So you’ve been learning to code for a few months, finished from a Bootcamp or just fresh out of grad school and you’re wondering if you should send out that application because you’re not sure if you’re ready. This is the dilemma many of us find ourselves when trying to get our first software developer job. This can even be the case when trying to change jobs or applying for a more senior position than our current level.
This is especially a tough case for those who are self-taught without any form of degrees or boot-camp experience, there is always the extra worry of not having a degree, but hey, this is not medicine where you need a license to practice. I know you must have heard this before but let me re-emphasize it that you can get a great software development job without any form of degree.
Taking that out of the way, so how do you know if you’re ready for a job as a beginner? Well, I’m happy to announce to you that you will never truly know until you send out that application, get that interview, get rejected, learn from rejections, repeat until you get a befitting organization lucky to have such a great person as yourself.
Anything else you get from this article that doesn’t end with you taking that leap of faith and sending out that application is a total waste of time. This is very important because you can spend years on tutorials and documentation, and not feel ready.
So then, let us look at some ways to brace up and boost our morale leading to sending out a great application for that job you think you aren’t ready for.
Find a Support System.
If you can self motivate all of the time that’s fantastic. But since most of us can use a little “pat on the back” alongside some nudge every now and then, it is very important that you find a support system. This could be a friend, colleague, mentor, community, anyone or anything you can draw strength from which can help get you going even when all looks bleak.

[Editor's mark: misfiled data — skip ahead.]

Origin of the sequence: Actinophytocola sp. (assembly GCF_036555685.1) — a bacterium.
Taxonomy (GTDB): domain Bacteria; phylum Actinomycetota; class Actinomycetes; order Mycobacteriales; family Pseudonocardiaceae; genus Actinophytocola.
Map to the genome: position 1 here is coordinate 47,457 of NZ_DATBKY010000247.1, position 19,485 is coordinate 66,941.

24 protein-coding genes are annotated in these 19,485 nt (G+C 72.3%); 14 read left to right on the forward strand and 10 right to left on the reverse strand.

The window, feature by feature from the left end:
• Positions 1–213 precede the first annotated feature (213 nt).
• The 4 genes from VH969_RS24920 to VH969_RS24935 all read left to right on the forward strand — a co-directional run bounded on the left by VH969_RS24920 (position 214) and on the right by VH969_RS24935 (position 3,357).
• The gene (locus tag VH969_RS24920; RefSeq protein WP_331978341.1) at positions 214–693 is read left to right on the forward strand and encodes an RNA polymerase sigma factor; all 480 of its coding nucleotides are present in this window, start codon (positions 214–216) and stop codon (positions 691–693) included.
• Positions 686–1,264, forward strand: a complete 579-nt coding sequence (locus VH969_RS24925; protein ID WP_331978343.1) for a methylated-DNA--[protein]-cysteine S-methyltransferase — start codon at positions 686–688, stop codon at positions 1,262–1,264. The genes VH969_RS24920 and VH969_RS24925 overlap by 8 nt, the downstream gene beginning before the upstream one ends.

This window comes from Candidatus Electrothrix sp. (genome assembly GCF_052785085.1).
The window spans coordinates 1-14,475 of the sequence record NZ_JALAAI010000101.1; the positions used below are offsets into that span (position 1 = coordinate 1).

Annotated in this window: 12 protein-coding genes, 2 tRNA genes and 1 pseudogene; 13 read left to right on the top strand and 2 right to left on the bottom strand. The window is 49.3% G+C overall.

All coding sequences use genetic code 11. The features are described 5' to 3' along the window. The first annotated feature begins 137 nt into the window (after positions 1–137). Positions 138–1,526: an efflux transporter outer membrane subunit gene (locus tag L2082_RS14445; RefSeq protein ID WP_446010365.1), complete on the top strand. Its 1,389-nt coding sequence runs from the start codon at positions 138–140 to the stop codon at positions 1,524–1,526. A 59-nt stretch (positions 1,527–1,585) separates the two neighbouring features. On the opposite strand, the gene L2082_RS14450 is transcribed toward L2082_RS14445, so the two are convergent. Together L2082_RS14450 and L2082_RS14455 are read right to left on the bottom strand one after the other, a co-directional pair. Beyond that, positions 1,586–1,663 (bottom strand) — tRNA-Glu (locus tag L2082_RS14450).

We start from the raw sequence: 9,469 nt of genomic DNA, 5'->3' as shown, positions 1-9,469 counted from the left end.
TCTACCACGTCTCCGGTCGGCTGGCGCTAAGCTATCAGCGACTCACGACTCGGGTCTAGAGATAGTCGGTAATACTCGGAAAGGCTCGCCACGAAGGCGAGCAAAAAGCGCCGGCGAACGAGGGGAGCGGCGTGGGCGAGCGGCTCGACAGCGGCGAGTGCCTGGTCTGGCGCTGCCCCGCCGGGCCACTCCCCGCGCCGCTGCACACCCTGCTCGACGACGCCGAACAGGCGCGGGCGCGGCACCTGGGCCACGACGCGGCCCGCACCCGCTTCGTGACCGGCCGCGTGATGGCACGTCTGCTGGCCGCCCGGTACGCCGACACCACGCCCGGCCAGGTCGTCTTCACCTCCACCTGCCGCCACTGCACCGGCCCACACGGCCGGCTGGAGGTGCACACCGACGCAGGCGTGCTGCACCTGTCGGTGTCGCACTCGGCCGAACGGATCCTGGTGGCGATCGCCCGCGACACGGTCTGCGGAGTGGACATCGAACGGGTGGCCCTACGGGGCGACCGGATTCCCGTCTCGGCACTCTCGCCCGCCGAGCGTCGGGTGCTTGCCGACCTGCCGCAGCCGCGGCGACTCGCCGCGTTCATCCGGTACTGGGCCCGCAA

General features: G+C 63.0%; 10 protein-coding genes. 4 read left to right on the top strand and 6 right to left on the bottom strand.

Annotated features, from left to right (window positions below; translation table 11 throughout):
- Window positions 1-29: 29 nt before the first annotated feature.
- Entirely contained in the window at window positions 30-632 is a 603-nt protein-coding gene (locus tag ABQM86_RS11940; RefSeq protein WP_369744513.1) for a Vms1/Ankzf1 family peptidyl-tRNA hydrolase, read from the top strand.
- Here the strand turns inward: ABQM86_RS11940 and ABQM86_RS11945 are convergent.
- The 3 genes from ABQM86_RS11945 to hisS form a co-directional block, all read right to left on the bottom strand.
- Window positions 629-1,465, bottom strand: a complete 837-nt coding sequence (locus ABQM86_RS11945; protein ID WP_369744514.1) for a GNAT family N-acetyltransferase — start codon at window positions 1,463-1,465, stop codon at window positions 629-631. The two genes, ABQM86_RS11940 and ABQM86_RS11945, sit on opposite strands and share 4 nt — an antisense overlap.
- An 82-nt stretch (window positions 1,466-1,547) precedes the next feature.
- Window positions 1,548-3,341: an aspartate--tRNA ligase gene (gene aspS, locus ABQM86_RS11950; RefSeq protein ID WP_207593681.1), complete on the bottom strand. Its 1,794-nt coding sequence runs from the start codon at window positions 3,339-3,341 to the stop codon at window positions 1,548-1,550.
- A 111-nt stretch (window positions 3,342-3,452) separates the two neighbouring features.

This is very important because victory only lies in not giving up and to not give up in spite of challenges requires motivation, getting motivated is where the support system plays a role. I know this seems obvious but you need to ensure that whatever support system you get is one that lifts you up and not one that puts you down.
Learn more | Code more | Build more
Having completed a boot-camp, graduated, or completed some form of personal learning. This is not the time to relax and go on a coding sabbatical while hoping to secure your first software development job. In contrast, this is the time to continue to solidify your knowledge through continuous learning, coding, and building as much as you can.
I can’t think of a more confidence booster than getting your hands dirty in code. The more you learn, code, and build, the more confident and ready you are for that job as a software developer.
Danny Thompson @dthompsondev put it so well in a 39 seconds video posted on his twitter page. Kindly take out time to watch the video here
Invest in Soft Skills